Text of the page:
Game streaming is the future, so why OnLive is the past?
I was, as many others, quite shocked by the last news on OnLive.
When it was first announced I was shocked that such a technical achievement was accomplished and I was waiting so long for having it available in the country I'm living (Ireland)
Yet, it's business model failed, and you wonder how is that possible, this man saw the future!
I am the type of customer onLive was targeted to,
and this helped me realize why it failed.
He indeed saw the future, but many of us failed to see that it was a merely technical future, not the future of the gaming business model. I'm mildly interested in gaming, I like games, but I don't have a TV, so I don't have a console, I have a 2006 MacBook that until OnLive came was no use for heavy gaming, basically I am the type of customer onLive was targeted to, and this helped me realize why it failed.
OnLive cannot have a selection of games
that appeal all gamers
People like me like games, but not enough to invest in a console and not enough to invest in a gaming machine, and turns out in the end that after all I'm not ready to invest in OnLive subscription as well, but this is because OnLive cannot have a selection of games that appeal all gamers, because the gaming market is dominated by a complicated licensing system, somewhat similar to the film industry.
Don't get me wrong, I'm a gamer, I loved Half Life for instance and I'm a Steam customer, and I was able to play the first episode of Half Life 2 on my old macbook, but I cannot ask him to run Episode 2, but guess what, Half Life is not available on OnLive.
The game industry it's like a mashup between the film industry and the mobile phone market
What is not working here is that games publishers invest to develop games for the current market, made by a variety of incompatible hardware, they license their games to Nintendo, Sony, Microsoft… and they loose control on their product, they cannot just give their games away to OnLive to reach those customers, like me, that would love to play that game, but not enough to go out and buy the console it's running on.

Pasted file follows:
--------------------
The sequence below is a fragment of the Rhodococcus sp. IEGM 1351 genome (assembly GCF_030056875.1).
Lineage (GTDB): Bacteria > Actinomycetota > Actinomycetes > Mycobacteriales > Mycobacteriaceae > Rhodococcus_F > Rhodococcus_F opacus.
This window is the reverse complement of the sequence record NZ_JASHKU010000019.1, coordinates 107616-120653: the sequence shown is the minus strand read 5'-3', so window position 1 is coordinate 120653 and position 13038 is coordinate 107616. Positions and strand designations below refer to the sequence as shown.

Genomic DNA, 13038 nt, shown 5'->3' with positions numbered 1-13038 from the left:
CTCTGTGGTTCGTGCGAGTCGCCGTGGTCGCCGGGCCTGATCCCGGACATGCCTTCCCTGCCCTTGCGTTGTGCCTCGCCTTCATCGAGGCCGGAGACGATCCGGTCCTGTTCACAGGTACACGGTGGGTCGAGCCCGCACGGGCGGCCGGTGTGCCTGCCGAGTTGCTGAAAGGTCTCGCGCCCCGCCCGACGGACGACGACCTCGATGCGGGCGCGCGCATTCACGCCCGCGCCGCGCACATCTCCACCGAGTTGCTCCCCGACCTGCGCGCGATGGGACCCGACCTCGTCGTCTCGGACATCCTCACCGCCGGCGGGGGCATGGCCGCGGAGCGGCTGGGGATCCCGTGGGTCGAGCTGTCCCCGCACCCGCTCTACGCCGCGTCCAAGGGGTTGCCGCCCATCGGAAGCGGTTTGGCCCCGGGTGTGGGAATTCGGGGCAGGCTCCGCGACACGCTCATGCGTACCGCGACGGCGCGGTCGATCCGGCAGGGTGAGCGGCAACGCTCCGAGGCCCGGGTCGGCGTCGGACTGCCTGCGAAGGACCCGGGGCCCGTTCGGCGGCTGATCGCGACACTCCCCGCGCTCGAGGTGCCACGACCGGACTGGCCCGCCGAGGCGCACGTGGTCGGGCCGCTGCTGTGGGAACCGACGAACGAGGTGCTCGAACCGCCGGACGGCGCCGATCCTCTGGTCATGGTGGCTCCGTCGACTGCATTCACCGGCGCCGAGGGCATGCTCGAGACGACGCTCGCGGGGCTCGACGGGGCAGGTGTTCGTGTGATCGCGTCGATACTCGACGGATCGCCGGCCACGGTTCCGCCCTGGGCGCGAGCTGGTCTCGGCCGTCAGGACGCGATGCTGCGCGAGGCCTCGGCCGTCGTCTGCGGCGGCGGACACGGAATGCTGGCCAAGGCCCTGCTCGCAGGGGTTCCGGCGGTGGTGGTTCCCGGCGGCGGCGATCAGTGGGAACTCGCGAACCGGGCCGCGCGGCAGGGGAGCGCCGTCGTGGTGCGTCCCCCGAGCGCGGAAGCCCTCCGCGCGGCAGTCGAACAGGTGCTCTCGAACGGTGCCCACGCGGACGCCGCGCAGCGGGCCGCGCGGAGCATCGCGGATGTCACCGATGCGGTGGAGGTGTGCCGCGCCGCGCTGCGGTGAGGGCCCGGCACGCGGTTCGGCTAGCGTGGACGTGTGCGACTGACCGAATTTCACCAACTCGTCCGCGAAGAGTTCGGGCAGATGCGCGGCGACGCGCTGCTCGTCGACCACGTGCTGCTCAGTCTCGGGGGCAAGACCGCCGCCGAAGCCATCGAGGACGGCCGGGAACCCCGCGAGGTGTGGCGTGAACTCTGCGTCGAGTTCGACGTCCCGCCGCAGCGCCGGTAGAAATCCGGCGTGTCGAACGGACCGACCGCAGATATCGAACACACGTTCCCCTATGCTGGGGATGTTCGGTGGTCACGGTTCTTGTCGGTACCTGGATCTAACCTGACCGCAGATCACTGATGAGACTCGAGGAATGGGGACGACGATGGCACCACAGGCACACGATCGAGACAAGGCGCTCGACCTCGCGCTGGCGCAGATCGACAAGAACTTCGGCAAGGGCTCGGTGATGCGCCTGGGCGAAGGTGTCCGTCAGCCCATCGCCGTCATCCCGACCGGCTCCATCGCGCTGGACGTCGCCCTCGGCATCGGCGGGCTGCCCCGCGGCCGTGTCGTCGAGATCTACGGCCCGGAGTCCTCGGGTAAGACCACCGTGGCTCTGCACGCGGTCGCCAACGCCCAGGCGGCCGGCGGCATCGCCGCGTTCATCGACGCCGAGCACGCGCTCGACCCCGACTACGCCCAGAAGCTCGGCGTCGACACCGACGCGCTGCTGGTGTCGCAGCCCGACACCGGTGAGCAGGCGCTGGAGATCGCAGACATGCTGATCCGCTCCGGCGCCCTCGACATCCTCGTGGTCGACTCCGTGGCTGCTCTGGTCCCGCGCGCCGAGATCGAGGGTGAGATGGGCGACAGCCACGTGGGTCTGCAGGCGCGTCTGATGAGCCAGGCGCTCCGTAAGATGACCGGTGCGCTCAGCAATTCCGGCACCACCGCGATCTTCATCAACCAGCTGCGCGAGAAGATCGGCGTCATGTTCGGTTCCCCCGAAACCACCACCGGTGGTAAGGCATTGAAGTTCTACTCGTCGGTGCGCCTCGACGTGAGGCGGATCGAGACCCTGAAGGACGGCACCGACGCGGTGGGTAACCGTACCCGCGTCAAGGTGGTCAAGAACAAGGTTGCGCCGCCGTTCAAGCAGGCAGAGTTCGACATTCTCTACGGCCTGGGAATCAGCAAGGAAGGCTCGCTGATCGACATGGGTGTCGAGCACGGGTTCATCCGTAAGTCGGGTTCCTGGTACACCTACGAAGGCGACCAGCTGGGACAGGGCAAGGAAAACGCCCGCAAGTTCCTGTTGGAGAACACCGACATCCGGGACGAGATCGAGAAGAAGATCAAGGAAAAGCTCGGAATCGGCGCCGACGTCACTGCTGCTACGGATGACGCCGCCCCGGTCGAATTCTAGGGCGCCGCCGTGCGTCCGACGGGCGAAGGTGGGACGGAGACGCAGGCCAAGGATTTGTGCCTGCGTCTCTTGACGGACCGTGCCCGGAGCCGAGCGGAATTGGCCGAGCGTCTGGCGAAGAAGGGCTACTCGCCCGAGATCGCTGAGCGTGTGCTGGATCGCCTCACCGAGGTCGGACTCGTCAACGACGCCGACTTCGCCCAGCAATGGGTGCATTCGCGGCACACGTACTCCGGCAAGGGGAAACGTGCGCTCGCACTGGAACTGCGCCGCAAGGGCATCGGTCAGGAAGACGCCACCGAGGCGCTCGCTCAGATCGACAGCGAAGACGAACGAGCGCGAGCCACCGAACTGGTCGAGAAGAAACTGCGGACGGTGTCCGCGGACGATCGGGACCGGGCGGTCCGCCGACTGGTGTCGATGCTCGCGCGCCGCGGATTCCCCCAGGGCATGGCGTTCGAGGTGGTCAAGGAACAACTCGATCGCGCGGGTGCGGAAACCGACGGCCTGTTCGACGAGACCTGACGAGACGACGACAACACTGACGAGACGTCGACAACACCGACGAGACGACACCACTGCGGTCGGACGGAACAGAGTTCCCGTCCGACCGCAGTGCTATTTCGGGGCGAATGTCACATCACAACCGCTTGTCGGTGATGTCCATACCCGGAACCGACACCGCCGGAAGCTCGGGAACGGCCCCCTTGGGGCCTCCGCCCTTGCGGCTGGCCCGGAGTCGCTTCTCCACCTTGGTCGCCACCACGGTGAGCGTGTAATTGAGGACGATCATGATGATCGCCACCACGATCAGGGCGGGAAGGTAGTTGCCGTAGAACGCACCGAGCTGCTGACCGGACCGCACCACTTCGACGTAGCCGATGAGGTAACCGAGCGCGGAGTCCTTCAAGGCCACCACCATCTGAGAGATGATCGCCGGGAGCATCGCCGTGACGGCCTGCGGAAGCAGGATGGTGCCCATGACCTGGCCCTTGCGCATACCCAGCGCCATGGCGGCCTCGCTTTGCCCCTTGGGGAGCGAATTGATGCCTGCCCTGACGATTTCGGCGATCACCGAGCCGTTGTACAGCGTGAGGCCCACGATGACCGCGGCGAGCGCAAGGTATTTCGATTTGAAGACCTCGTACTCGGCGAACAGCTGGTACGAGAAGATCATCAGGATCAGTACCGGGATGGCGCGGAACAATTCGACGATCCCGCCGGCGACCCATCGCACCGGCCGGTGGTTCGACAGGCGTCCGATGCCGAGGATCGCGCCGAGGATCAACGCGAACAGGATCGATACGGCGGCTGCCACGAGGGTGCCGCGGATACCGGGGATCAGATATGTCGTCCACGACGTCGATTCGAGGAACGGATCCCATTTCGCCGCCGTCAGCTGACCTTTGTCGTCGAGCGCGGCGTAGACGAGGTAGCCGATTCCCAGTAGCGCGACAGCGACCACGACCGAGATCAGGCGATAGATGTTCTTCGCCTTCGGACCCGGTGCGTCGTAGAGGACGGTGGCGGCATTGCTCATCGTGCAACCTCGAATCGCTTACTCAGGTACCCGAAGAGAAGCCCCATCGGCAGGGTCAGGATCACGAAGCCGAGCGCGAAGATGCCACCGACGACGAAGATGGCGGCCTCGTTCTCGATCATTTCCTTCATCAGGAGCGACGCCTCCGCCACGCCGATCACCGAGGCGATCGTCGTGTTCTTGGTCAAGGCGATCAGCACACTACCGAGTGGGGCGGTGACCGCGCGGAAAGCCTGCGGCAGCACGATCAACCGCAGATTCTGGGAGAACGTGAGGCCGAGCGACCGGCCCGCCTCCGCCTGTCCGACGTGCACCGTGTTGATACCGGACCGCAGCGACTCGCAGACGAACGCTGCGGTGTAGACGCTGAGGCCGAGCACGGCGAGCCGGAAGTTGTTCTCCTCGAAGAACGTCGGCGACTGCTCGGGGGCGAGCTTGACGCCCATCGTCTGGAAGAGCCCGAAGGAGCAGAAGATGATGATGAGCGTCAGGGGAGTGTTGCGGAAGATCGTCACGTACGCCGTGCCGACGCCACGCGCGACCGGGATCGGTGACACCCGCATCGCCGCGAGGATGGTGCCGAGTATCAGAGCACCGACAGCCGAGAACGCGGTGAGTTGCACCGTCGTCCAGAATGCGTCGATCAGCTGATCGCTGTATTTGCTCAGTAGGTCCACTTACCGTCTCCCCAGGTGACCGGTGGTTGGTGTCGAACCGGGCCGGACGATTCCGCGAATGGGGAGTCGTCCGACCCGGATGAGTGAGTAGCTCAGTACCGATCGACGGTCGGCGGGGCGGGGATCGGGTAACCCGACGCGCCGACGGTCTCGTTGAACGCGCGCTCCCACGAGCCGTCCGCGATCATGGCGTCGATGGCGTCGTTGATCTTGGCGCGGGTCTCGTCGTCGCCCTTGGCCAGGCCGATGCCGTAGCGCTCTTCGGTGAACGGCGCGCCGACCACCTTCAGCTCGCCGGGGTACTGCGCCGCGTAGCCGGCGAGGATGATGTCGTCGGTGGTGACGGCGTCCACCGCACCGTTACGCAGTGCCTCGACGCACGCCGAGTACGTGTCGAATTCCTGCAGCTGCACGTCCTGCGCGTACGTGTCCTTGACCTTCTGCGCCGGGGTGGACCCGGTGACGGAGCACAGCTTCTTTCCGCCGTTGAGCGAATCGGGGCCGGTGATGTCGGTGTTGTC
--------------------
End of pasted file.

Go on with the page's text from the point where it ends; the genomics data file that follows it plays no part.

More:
The game industry it's like a mashup between the film industry and the mobile phone market, in the sense that as with the film industry a complicated license scheme govern the buy-sell process and like the mobile phone market games producers are not reaching directly their customers. You can imagine Nintendo, Sony and Microsoft as a cellular carrier that has a strong power on game distribution, they invest million of $ to produce HW and license games on it, they are locking in customer on their hardware and they feed trough the content you buy for it.
you cannot compete with the "game carriers"
So on all this which role can play OnLive? Becomes clear that they will never be able to obtain a omni-comprehensive catalog of games, technically they can let you play any game on any hardware, and this can appeal at some degree to game publishers, their interest is to monetize the game, but they are locked-in by publishing contracts with the console producers who are the well known revenue source for game publishers.
That's how GAIKAI win, identifying that the "game carriers" may be interested in offer game streaming, so that they can lower down the hardware specs, smash down the prices and increase their customers base, but still they want to be in control of the content, you can't be the streaming game service and licensing partner, you cannot compete with the "game carriers"
The future of games is the streaming, but this is not the future of the gaming business model, the future on gaming business is still in the hands of Sony, Nintendo and Microsoft.